As we head into Q4 of 2015, the comics world is facing several challenges. The market is changing and publishers are attempting to reinvent themselves–or at least give the appearance of reinvention. After several years of steady growth, the direct market–over 2,000 small stores that order comics on a non-returnable basis–faces several risk factors. Not all of these may come to pass, but if several converge at once, there could be a cascade effect–and that’s something the direct market needs to be aware of.

Diverging Audiences for Periodicals and Graphic Novels

The traditional comic book market is built on the monthly magazine format, but that may not be the future. Many DM retailers report that new readers are more interested in graphic novels, which account for around 50% of their revenue. In the world of traditional bookstores and school bookfairs, YA GNs have become a huge category—but one not nearly as prominent in the DM.

Switching over to a GN format would cause many changes for publishers: GNs requires a larger and longer cash outlay than serialization. And retailers would need to adapt to the very different inventory management and ordering cycle of the graphic novel. There’s a logistical difference between running a newsstand with a few books and running a bookstore with a newsstand. There are far more newsstands than bookstores in the current direct market.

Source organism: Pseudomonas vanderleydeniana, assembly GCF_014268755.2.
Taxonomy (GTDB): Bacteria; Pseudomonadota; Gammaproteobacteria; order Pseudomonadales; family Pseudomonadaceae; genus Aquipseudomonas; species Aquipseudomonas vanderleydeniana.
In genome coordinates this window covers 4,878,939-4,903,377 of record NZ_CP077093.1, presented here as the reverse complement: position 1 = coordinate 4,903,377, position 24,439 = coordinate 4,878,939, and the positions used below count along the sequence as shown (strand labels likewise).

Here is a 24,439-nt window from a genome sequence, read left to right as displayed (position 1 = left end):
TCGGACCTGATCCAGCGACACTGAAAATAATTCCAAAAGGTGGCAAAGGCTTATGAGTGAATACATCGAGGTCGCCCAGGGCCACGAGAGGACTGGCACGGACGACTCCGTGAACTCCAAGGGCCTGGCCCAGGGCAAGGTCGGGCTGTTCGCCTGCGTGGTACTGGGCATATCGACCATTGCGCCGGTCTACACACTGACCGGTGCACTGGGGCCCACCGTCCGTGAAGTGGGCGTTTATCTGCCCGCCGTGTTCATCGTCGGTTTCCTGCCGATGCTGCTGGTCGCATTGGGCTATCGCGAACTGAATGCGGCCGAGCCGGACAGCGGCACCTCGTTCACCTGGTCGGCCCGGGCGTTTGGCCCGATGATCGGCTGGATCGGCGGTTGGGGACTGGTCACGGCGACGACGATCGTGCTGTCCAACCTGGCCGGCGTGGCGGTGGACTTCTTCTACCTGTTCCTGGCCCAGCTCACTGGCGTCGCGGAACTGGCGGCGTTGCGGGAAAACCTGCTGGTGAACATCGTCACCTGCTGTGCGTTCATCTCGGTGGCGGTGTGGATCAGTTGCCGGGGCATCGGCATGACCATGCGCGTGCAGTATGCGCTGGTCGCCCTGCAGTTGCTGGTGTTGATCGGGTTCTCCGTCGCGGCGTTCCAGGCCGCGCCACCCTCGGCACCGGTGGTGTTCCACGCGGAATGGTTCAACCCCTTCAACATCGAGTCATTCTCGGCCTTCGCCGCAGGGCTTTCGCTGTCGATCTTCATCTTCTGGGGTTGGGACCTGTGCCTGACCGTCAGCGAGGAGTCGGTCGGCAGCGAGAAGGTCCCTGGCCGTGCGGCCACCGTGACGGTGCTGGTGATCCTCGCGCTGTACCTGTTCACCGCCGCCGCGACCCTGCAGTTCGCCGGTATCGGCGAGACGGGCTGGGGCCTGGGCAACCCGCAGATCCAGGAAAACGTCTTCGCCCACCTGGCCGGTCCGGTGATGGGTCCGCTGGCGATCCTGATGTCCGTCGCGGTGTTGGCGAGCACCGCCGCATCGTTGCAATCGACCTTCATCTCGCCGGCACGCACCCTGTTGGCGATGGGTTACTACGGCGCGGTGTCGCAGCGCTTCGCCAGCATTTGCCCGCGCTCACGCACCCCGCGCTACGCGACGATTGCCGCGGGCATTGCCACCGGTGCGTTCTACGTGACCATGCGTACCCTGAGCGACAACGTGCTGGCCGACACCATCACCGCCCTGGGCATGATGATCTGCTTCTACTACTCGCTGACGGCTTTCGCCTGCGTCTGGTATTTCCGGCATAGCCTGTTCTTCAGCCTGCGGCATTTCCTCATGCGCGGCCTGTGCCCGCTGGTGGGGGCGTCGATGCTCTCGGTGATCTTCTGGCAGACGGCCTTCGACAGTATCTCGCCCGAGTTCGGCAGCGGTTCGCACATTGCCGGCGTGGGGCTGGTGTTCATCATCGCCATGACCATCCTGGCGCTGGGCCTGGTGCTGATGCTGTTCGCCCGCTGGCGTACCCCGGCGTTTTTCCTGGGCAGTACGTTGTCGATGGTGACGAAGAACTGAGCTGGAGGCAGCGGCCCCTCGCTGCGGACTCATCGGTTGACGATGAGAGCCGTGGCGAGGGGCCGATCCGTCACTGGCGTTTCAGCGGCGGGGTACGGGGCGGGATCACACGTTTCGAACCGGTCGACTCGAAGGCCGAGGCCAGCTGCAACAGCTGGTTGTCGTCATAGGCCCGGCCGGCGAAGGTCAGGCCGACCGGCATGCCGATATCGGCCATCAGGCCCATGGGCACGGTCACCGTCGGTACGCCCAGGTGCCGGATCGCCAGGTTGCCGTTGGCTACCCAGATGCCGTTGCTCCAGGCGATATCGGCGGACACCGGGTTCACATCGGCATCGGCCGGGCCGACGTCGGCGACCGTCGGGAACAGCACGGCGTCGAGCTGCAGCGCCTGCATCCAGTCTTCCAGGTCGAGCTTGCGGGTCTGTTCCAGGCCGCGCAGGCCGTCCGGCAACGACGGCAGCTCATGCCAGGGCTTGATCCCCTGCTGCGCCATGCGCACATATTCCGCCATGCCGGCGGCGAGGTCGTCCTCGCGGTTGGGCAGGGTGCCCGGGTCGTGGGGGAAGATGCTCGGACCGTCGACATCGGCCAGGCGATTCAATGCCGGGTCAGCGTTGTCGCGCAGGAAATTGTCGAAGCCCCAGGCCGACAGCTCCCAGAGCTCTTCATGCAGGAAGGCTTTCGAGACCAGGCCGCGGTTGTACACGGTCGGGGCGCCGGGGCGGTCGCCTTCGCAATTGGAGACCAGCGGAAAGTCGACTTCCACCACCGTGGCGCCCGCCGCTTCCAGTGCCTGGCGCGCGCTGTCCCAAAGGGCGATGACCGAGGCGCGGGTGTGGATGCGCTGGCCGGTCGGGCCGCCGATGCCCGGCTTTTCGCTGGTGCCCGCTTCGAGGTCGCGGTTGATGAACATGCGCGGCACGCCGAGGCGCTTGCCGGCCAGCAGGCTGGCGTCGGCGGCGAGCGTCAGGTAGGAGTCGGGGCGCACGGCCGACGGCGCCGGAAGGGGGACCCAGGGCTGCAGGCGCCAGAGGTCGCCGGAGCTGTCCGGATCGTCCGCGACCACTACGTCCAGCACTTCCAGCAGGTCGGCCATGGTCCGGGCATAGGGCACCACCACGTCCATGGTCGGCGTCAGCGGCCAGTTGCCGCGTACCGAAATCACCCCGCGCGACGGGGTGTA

Changes at DC and Marvel

DC and Marvel have long been called “The Big Two”– together they account for more than 70% of periodical comics sales–and they are the backbone of the direct sales market. However both are relaunching their line this year—starting a number of new books and shaking up their storytelling continuity. These have had varying results–and some stores report Image passing DC as their #2 publisher.

DC is in the worse position, by far, with the DC You line having debuted in June to middling sales. DC Entertainment President Diane Nelson’s adding new duties running WB Consumer Products, and a corporate move to the West Coast leading to many personnel changes have caused more adjustment. DC seems to have become a rung on the consumer product ladder at Warner, as many of their business hires come out of Warner Home Video with merchandising backgrounds, rather than publishing.